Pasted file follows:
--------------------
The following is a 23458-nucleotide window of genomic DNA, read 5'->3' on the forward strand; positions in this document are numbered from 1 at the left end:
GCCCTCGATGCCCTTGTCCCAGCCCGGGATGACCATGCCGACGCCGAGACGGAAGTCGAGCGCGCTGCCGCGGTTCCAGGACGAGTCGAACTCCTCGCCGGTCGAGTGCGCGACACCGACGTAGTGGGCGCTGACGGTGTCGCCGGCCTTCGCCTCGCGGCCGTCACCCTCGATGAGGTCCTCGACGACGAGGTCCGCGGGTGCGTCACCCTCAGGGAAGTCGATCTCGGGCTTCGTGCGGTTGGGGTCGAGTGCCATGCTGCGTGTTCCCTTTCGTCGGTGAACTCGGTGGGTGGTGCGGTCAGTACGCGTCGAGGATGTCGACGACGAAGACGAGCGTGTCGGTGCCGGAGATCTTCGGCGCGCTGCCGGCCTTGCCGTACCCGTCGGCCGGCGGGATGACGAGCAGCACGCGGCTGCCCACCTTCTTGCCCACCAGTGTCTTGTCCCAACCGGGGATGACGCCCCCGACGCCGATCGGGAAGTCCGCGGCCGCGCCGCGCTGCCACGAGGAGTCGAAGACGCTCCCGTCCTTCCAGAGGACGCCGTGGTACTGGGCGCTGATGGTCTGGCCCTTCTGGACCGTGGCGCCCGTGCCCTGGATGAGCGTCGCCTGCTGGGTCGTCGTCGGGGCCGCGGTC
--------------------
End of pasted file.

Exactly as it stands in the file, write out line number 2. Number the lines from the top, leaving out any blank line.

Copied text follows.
GCCCTCGATGCCCTTGTCCCAGCCCGGGATGACCATGCCGACGCCGAGACGGAAGTCGAGCGCGCTGCCGCGGTTCCAGGACGAGTCGAACTCCTCGCCGGTCGAGTGCGCGACACCGACGTAGTGGGCGCTGACGGTGTCGCCGGCCTTCGCCTCGCGGCCGTCACCCTCGATGAGGTCCTCGACGACGAGGTCCGCGGGTGCGTCACCCTCAGGGAAGTCGATCTCGGGCTTCGTGCGGTTGGGGTCGAGTGCCATGCTGCGTGTTCCCTTTCGTCGGTGAACTCGGTGGGTGGTGCGGTCAGTACGCGTCGAGGATGTCGACGACGAAGACGAGCGTGTCGGTGCCGGAGATCTTCGGCGCGCTGCCGGCCTTGCCGTACCCGTCGGCCGGCGGGATGACGAGCAGCACGCGGCTGCCCACCTTCTTGCCCACCAGTGTCTTGTCCCAACCGGGGATGACGCCCCCGACGCCGATCGGGAAGTCCGCGGCCGCGCCGCGCTGCCACGAGGAGTCGAAGACGCTCCCGTCCTTCCAGAGGACGCCGTGGTACTGGGCGCTGATGGTCTGGCCCTTCTGGACCGTGGCGCCCGTGCCCTGGATGAGCGTCGCCTGCTGGGTCGTCGTCGGGGCCGCGGTC